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Thread: Moving to Texas

  1. #1
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    It looks like I am moving to Texas on the 15th of Oct.

    I was jsut wondering ( if I do some additional research I might find out), since I have a Utah CFP and I am going to TexasI will be fine to CCW with the permit. However as I get my Texas license on the 20th, will that have ANY kind of effect. Meaning...will I still be able to use my Utah CFP?

    As a Texan resident will the Utah permit be recoginzed?

    I will have to research ALOT about the State Laws. Is there any info that you guys can direct me to so that I will be able to faster read and understand the Gun Laws of Texas.

    God Bless Texas.



    TJ

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    The Utah CFP will be good as long as it has your Texas residence address on it. You'll basically need to change from a resident to a non-resident license. I do not know how onerous that process is, or if you can change your residence address before you leave Utah,but in any caseit will likely be easier and not take nearly as long as applying for a Texas CHL. A Utah CFP counts as an SA-class CHL, meaning you can carry any concealable handgun you like.

    The laws in Texas are basically, you may carry however you want on your own property, you may OCwhile hunting and while in the car during a long-distance trip (the unofficial rule is a trip spanning four counties, crossing three or more county lines, is pretty safely "travelling"). You must CC while in a car for shorter trips (without a permit) and in general (permit required). CHLs cannot carry into school buildings without written authorization of the administration, cannot carry at interscholastic, collegiateor professional sporting events, cannot carry into government buildings including post offices, courthouse buildings and police/fire stations, and cannot carry at "bars", which are defined as making 51% or more of their revenue from sale of alcohol to be consumed on-premises. Signage prohibiting carry anywhere else MUST conform to the specifications of TPC 30.06; if the sign has even a comma out of place it is nonbinding, to say nothing of gunbuster signs. Granting permission to a third party to carryon your propertyis not strictlyprovided forat law,but it's unbelievably rare to see someone prosecuted for unlawful carry when the person on whose land they were carrying said they could do so, usually because there's no complaint about it so the police wouldn't be called because of it.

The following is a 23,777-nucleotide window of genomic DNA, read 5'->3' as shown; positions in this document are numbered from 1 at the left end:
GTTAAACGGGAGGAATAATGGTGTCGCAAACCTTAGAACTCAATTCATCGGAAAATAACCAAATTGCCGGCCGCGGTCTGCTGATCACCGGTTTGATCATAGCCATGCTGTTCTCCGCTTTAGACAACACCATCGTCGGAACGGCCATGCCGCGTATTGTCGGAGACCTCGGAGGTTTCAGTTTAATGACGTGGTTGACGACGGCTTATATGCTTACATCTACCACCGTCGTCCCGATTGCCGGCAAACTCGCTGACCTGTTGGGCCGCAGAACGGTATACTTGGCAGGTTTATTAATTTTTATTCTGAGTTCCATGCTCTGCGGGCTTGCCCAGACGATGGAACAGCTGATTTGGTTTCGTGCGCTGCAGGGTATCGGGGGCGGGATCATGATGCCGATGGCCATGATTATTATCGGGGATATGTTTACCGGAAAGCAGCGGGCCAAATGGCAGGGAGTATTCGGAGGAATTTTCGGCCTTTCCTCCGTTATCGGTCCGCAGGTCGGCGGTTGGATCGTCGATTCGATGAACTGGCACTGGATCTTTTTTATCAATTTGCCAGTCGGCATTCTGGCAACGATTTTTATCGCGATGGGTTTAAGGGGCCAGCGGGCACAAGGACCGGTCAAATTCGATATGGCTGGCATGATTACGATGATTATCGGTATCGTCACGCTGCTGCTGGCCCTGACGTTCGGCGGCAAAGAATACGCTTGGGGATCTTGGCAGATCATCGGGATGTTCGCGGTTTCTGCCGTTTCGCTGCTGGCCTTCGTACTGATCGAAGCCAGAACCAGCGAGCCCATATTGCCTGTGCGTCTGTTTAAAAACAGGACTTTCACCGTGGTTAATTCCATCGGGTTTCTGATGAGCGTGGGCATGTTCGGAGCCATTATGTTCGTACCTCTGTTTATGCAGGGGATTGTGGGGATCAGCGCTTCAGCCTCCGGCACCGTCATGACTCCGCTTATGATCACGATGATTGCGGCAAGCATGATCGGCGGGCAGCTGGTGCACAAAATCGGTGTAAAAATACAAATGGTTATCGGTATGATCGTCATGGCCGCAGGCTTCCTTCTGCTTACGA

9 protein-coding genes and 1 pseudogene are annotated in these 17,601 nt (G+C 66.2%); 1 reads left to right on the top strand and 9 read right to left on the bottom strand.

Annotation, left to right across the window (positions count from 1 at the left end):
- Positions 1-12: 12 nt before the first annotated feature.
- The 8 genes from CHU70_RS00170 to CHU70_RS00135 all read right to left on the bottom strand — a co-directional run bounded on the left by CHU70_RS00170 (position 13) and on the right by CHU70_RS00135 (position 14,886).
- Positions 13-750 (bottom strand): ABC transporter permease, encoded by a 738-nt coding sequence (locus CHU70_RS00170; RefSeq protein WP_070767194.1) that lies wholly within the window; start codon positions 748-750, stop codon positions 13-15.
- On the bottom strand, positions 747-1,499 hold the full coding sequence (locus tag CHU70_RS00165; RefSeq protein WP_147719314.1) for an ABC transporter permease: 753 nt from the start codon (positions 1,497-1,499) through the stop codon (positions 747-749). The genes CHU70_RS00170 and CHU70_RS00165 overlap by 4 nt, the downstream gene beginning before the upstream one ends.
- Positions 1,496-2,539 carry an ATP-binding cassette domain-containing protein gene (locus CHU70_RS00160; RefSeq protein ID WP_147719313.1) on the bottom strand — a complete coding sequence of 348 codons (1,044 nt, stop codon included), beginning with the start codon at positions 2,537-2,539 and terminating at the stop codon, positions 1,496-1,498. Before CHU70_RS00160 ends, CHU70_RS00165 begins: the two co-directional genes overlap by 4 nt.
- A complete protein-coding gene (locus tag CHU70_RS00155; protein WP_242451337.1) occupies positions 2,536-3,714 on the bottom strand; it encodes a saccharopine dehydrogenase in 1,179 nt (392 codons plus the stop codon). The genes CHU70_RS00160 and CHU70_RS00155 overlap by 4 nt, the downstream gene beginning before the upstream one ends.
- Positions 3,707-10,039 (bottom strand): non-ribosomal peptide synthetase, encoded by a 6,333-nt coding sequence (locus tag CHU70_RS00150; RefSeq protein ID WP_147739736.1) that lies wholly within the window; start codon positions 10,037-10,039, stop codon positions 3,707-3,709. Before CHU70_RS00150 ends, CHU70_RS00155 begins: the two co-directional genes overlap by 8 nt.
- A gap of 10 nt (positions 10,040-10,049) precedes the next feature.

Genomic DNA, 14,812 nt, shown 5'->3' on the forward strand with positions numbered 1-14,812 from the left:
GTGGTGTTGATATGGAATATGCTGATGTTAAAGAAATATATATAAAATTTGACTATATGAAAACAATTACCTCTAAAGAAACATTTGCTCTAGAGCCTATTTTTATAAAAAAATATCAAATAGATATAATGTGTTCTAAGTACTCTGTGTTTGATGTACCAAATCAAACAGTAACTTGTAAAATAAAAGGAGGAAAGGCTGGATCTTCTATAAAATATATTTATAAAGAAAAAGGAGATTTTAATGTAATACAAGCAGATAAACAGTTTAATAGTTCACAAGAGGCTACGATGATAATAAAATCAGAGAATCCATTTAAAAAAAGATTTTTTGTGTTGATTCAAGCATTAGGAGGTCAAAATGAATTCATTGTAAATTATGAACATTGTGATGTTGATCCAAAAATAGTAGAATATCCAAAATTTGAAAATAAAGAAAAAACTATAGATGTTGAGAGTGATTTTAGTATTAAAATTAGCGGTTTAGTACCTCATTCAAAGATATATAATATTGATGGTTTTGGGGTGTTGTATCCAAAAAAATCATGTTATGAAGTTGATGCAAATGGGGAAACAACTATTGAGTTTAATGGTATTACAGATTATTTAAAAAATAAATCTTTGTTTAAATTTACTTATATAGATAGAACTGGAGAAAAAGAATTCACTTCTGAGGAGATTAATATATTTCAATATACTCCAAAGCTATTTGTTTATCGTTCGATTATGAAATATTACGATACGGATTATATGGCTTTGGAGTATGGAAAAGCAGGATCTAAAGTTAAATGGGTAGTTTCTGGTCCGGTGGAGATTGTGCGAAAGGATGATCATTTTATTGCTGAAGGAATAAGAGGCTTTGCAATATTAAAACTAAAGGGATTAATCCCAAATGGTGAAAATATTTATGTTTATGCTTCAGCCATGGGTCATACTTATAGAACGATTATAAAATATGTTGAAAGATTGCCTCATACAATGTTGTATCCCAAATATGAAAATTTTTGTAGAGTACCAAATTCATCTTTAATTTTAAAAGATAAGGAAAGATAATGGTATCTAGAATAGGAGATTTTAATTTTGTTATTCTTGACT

As far as having to use it, we're a Castle Doctrine state with no duty to retreat, and you are justified in using deadly force to prevent unlawful use of deadly force against you, a third person who would be justified themselves, or to prevent sexual assault, aggravated assault, robbery, burglary or murder/manslaughter. You are allowed to shoot to protect your own property from theft or damagein most cases, to protect someone else's property in some cases, and to recover stolen property while in immediate pursuit of the thief if there is no other way to recover it without putting you at considerable risk of bodily harm.

    Welcome to Texas! We'd love to have the extra voice for OC here when January rolls around.


  3. #3
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    Liko81 wrote:
    The Utah CFP will be good as long as it has your Texas residence address on it. You'll basically need to change from a resident to a non-resident license. I do not know how onerous that process is, or if you can change your residence address before you leave Utah,but in any caseit will likely be easier and not take nearly as long as applying for a Texas CHL. A Utah CFP counts as an SA-class CHL, meaning you can carry any concealable handgun you like.

    The laws in Texas are basically, you may carry however you want on your own property, you may OCwhile hunting and while in the car during a long-distance trip (the unofficial rule is a trip spanning four counties, crossing three or more county lines, is pretty safely "travelling"). You must CC while in a car for shorter trips (without a permit) and in general (permit required). CHLs cannot carry into school buildings without written authorization of the administration, cannot carry at interscholastic, collegiateor professional sporting events, cannot carry into government buildings including post offices, courthouse buildings and police/fire stations, and cannot carry at "bars", which are defined as making 51% or more of their revenue from sale of alcohol to be consumed on-premises. Signage prohibiting carry anywhere else MUST conform to the specifications of TPC 30.06; if the sign has even a comma out of place it is nonbinding, to say nothing of gunbuster signs. Granting permission to a third party to carryon your propertyis not strictlyprovided forat law,but it's unbelievably rare to see someone prosecuted for unlawful carry when the person on whose land they were carrying said they could do so, usually because there's no complaint about it so the police wouldn't be called because of it.

    As far as having to use it, we're a Castle Doctrine state with no duty to retreat, and you are justified in using deadly force to prevent unlawful use of deadly force against you, a third person who would be justified themselves, or to prevent sexual assault, aggravated assault, robbery, burglary or murder/manslaughter. You are allowed to shoot to protect your own property from theft or damagein most cases, to protect someone else's property in some cases, and to recover stolen property while in immediate pursuit of the thief if there is no other way to recover it without putting you at considerable risk of bodily harm.